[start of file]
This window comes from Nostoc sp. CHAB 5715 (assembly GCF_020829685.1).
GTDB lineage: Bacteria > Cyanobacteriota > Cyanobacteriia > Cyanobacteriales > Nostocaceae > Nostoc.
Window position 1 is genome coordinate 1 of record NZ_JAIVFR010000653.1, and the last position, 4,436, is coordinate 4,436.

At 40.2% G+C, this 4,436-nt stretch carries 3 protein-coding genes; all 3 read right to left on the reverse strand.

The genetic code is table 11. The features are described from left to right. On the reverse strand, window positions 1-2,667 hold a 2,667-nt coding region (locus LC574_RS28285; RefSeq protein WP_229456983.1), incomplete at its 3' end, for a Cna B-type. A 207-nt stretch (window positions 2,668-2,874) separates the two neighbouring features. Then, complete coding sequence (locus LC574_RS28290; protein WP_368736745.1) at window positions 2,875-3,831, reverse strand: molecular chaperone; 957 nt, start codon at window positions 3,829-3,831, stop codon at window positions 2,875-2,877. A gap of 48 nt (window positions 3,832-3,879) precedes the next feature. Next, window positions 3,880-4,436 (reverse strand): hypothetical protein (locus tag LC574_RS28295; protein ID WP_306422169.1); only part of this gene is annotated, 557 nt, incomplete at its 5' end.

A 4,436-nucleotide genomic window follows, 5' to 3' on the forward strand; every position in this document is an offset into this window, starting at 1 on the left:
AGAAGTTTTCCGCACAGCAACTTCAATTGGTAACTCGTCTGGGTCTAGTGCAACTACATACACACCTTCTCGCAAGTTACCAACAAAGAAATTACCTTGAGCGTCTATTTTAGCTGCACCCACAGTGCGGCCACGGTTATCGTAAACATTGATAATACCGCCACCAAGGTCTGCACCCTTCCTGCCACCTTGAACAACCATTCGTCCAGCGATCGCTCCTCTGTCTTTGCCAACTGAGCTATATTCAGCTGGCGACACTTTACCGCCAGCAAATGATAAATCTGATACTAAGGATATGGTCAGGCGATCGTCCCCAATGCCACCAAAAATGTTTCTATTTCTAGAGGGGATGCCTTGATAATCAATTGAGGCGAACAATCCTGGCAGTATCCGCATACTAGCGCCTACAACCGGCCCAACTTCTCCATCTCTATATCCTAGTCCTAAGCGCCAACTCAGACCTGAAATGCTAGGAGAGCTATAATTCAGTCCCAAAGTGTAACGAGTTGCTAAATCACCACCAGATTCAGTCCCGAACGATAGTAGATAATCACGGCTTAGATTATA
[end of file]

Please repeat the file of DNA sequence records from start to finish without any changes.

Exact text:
This window comes from Nostoc sp. CHAB 5715 (assembly GCF_020829685.1).
GTDB lineage: Bacteria > Cyanobacteriota > Cyanobacteriia > Cyanobacteriales > Nostocaceae > Nostoc.
Window position 1 is genome coordinate 1 of record NZ_JAIVFR010000653.1, and the last position, 4,436, is coordinate 4,436.

At 40.2% G+C, this 4,436-nt stretch carries 3 protein-coding genes; all 3 read right to left on the reverse strand.

The genetic code is table 11. The features are described from left to right. On the reverse strand, window positions 1-2,667 hold a 2,667-nt coding region (locus LC574_RS28285; RefSeq protein WP_229456983.1), incomplete at its 3' end, for a Cna B-type. A 207-nt stretch (window positions 2,668-2,874) separates the two neighbouring features. Then, complete coding sequence (locus LC574_RS28290; protein WP_368736745.1) at window positions 2,875-3,831, reverse strand: molecular chaperone; 957 nt, start codon at window positions 3,829-3,831, stop codon at window positions 2,875-2,877. A gap of 48 nt (window positions 3,832-3,879) precedes the next feature. Next, window positions 3,880-4,436 (reverse strand): hypothetical protein (locus tag LC574_RS28295; protein ID WP_306422169.1); only part of this gene is annotated, 557 nt, incomplete at its 5' end.

A 4,436-nucleotide genomic window follows, 5' to 3' on the forward strand; every position in this document is an offset into this window, starting at 1 on the left:
AGAAGTTTTCCGCACAGCAACTTCAATTGGTAACTCGTCTGGGTCTAGTGCAACTACATACACACCTTCTCGCAAGTTACCAACAAAGAAATTACCTTGAGCGTCTATTTTAGCTGCACCCACAGTGCGGCCACGGTTATCGTAAACATTGATAATACCGCCACCAAGGTCTGCACCCTTCCTGCCACCTTGAACAACCATTCGTCCAGCGATCGCTCCTCTGTCTTTGCCAACTGAGCTATATTCAGCTGGCGACACTTTACCGCCAGCAAATGATAAATCTGATACTAAGGATATGGTCAGGCGATCGTCCCCAATGCCACCAAAAATGTTTCTATTTCTAGAGGGGATGCCTTGATAATCAATTGAGGCGAACAATCCTGGCAGTATCCGCATACTAGCGCCTACAACCGGCCCAACTTCTCCATCTCTATATCCTAGTCCTAAGCGCCAACTCAGACCTGAAATGCTAGGAGAGCTATAATTCAGTCCCAAAGTGTAACGAGTTGCTAAATCACCACCAGATTCAGTCCCGAACGATAGTAGATAATCACGGCTTAGATTATA